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Stephen Wamukota could easily pass as just another nine-year-old boy playing with his siblings in the village of Mukwa in West Kenya – until you see the Presidential Award he received for his invention of a hands-free wooden handwashing station.
Handwashing is one of the most effective ways to reduce the spread of pathogens and prevent infections, including the COVID-19 virus. “When the president said there was coronavirus in Kenya, I decided to build a machine that would help stop it. I had seen a science show on TV on how to assemble machines, and I used that knowledge to make this one,” Stephen proudly declares during an interview at his home.
The machine works by tipping a bucket of water using a foot pedal, which helps users avoid touching the surfaces and reduces the risk of infection. “I want to encourage people to keep washing their hands even after coronavirus ends,” he added.
Rewards for inventor
In the wake of his innovation, Wamukota has received much acclaim. The County Governor, Wycliffe Wangamati, has even promised to pay for Stephen’s education when school resumes.
The BBC News listed Stephen’s handwashing station as one of the top ten African innovations to help tackle COVID-19. He subsequently received a request from a local hospital to build another handwashing station, which he sold for 3,500 Kenyan shillings (US$33).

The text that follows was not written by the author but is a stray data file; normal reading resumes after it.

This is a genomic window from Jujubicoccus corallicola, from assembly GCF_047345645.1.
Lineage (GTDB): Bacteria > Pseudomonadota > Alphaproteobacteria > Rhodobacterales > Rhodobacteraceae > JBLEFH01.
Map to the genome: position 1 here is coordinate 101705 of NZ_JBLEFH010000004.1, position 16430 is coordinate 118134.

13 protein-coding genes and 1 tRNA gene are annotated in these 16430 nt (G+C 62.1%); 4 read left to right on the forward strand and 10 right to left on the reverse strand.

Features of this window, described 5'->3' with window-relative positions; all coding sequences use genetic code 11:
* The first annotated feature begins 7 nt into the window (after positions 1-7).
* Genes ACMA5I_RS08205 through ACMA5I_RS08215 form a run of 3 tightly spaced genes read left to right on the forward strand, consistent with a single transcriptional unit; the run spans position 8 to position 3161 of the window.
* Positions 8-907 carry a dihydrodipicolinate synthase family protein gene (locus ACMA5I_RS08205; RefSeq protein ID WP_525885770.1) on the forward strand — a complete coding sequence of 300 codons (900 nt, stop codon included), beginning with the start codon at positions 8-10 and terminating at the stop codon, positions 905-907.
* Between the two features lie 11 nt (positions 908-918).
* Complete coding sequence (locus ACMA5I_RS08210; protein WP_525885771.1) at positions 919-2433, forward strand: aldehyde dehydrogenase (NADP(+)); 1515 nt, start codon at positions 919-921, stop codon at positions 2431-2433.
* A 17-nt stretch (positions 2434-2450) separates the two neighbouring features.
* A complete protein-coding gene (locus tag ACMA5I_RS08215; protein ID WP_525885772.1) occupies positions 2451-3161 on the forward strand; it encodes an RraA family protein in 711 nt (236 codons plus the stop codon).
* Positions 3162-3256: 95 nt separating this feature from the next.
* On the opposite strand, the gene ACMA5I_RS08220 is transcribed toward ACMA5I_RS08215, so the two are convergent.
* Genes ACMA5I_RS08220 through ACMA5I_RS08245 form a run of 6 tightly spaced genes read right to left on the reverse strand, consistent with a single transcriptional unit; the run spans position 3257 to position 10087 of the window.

James Wamukota, Stephen’s father, who works as an electronics technician, says he had not imagined his son could build such a device and was surprised to come home from work to find the boy had used timber meant for making a window to build it. He helped his son tighten it and make it more functional and shared the story on Facebook, where it went viral.
“My son is now seen as a hero. We get many visitors from all over coming here to see his innovation, including international journalists and even doctors,” Stephen’s father said.
“I think if he gets the support, he can make more of these stations and supply them to schools and hospitals. That would help ensure hygiene in the community and fight diseases like COVID-19.”
Globally, over 1.8 million children under the age of five die every year from diarrheal diseases and pneumonia, according to data from the US Centers for Disease Control (CDC).
The report goes on to state that regular handwashing with soap and water could protect one out of every three children who get sick with diarrhoea and one out five that suffer respiratory infections like pneumonia globally.
In contrast, however, only about 25 percent of the population in sub-Saharan Africa has access to a basic handwashing facility with soap and water, according to the Joint Monitoring Programme report. In Kenya, that number drops to 24 percent of the population.
The Kenya Sanitation and Hygiene Improvement Programme (K-SHIP) implements WASH projects across the country that encourage regular handwashing at home, in schools and in health care facilities. The program focuses on supporting the provision of sanitation facilities such as toilets and handwashing facilities and also hygiene-related behaviour change and advocacy.
“I think this is an opportunity for innovations like these my son made to supply families with low-cost handwashing stations,” said James Wamukota.